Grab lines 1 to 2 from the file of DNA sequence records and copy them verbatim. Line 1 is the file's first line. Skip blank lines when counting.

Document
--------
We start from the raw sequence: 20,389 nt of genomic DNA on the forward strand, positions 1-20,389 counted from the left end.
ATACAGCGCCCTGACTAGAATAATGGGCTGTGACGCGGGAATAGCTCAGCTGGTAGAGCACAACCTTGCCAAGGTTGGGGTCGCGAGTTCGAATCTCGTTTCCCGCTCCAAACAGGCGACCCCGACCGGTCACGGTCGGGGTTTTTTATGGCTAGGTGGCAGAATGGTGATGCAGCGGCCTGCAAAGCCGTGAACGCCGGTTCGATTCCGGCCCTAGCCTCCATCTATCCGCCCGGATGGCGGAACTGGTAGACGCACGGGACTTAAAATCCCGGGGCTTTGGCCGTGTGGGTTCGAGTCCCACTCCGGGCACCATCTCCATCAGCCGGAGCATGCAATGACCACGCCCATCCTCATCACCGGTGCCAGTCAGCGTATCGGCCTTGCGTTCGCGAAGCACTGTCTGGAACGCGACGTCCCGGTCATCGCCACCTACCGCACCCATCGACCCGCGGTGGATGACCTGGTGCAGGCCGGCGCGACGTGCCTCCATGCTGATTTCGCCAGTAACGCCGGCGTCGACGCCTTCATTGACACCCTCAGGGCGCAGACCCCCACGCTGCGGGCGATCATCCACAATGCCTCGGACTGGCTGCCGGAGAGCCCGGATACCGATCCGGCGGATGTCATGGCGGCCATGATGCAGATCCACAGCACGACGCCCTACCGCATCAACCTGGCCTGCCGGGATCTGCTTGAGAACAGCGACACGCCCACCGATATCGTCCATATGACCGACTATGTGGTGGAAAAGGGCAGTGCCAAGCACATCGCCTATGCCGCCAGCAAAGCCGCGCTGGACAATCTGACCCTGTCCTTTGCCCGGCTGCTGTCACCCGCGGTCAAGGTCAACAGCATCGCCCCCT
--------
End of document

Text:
We start from the raw sequence: 20,389 nt of genomic DNA on the forward strand, positions 1-20,389 counted from the left end.
ATACAGCGCCCTGACTAGAATAATGGGCTGTGACGCGGGAATAGCTCAGCTGGTAGAGCACAACCTTGCCAAGGTTGGGGTCGCGAGTTCGAATCTCGTTTCCCGCTCCAAACAGGCGACCCCGACCGGTCACGGTCGGGGTTTTTTATGGCTAGGTGGCAGAATGGTGATGCAGCGGCCTGCAAAGCCGTGAACGCCGGTTCGATTCCGGCCCTAGCCTCCATCTATCCGCCCGGATGGCGGAACTGGTAGACGCACGGGACTTAAAATCCCGGGGCTTTGGCCGTGTGGGTTCGAGTCCCACTCCGGGCACCATCTCCATCAGCCGGAGCATGCAATGACCACGCCCATCCTCATCACCGGTGCCAGTCAGCGTATCGGCCTTGCGTTCGCGAAGCACTGTCTGGAACGCGACGTCCCGGTCATCGCCACCTACCGCACCCATCGACCCGCGGTGGATGACCTGGTGCAGGCCGGCGCGACGTGCCTCCATGCTGATTTCGCCAGTAACGCCGGCGTCGACGCCTTCATTGACACCCTCAGGGCGCAGACCCCCACGCTGCGGGCGATCATCCACAATGCCTCGGACTGGCTGCCGGAGAGCCCGGATACCGATCCGGCGGATGTCATGGCGGCCATGATGCAGATCCACAGCACGACGCCCTACCGCATCAACCTGGCCTGCCGGGATCTGCTTGAGAACAGCGACACGCCCACCGATATCGTCCATATGACCGACTATGTGGTGGAAAAGGGCAGTGCCAAGCACATCGCCTATGCCGCCAGCAAAGCCGCGCTGGACAATCTGACCCTGTCCTTTGCCCGGCTGCTGTCACCCGCGGTCAAGGTCAACAGCATCGCCCCCT